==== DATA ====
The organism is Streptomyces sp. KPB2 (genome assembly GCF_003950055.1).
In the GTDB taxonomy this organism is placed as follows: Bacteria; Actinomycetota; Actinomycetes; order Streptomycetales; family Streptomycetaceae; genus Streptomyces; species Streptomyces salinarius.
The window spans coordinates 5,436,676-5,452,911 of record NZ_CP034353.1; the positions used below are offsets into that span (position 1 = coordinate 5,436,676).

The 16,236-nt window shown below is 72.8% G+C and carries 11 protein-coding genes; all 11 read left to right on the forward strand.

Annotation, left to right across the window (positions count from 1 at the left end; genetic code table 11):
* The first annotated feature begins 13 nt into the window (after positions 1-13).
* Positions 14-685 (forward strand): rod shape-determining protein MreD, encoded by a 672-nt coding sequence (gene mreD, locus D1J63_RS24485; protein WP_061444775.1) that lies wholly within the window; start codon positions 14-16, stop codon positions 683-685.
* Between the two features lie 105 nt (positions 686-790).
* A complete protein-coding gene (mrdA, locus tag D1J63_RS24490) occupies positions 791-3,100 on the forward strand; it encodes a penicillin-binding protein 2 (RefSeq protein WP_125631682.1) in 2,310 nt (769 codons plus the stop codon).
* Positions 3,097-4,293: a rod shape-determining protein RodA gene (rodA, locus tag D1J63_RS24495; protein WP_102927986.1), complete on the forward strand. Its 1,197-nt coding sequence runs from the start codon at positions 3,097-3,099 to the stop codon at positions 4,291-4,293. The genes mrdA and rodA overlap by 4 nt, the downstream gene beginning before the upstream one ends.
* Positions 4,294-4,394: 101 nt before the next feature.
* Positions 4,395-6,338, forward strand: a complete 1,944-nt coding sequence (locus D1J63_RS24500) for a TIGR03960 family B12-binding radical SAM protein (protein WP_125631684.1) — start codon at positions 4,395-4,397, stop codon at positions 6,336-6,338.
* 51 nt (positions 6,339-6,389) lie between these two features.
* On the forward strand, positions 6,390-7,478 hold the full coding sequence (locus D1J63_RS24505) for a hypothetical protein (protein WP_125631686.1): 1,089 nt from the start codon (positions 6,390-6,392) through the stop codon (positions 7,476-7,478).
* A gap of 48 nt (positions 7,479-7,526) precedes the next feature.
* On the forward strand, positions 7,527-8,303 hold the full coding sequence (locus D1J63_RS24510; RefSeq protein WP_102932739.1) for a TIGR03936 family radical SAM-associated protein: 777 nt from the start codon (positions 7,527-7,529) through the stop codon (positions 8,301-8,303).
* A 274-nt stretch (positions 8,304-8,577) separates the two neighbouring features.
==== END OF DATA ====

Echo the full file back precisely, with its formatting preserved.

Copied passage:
The organism is Streptomyces sp. KPB2 (genome assembly GCF_003950055.1).
In the GTDB taxonomy this organism is placed as follows: Bacteria; Actinomycetota; Actinomycetes; order Streptomycetales; family Streptomycetaceae; genus Streptomyces; species Streptomyces salinarius.
The window spans coordinates 5,436,676-5,452,911 of record NZ_CP034353.1; the positions used below are offsets into that span (position 1 = coordinate 5,436,676).

The 16,236-nt window shown below is 72.8% G+C and carries 11 protein-coding genes; all 11 read left to right on the forward strand.

Annotation, left to right across the window (positions count from 1 at the left end; genetic code table 11):
* The first annotated feature begins 13 nt into the window (after positions 1-13).
* Positions 14-685 (forward strand): rod shape-determining protein MreD, encoded by a 672-nt coding sequence (gene mreD, locus D1J63_RS24485; protein WP_061444775.1) that lies wholly within the window; start codon positions 14-16, stop codon positions 683-685.
* Between the two features lie 105 nt (positions 686-790).
* A complete protein-coding gene (mrdA, locus tag D1J63_RS24490) occupies positions 791-3,100 on the forward strand; it encodes a penicillin-binding protein 2 (RefSeq protein WP_125631682.1) in 2,310 nt (769 codons plus the stop codon).
* Positions 3,097-4,293: a rod shape-determining protein RodA gene (rodA, locus tag D1J63_RS24495; protein WP_102927986.1), complete on the forward strand. Its 1,197-nt coding sequence runs from the start codon at positions 3,097-3,099 to the stop codon at positions 4,291-4,293. The genes mrdA and rodA overlap by 4 nt, the downstream gene beginning before the upstream one ends.
* Positions 4,294-4,394: 101 nt before the next feature.
* Positions 4,395-6,338, forward strand: a complete 1,944-nt coding sequence (locus D1J63_RS24500) for a TIGR03960 family B12-binding radical SAM protein (protein WP_125631684.1) — start codon at positions 4,395-4,397, stop codon at positions 6,336-6,338.
* 51 nt (positions 6,339-6,389) lie between these two features.
* On the forward strand, positions 6,390-7,478 hold the full coding sequence (locus D1J63_RS24505) for a hypothetical protein (protein WP_125631686.1): 1,089 nt from the start codon (positions 6,390-6,392) through the stop codon (positions 7,476-7,478).
* A gap of 48 nt (positions 7,479-7,526) precedes the next feature.
* On the forward strand, positions 7,527-8,303 hold the full coding sequence (locus D1J63_RS24510; RefSeq protein WP_102932739.1) for a TIGR03936 family radical SAM-associated protein: 777 nt from the start codon (positions 7,527-7,529) through the stop codon (positions 8,301-8,303).
* A 274-nt stretch (positions 8,304-8,577) separates the two neighbouring features.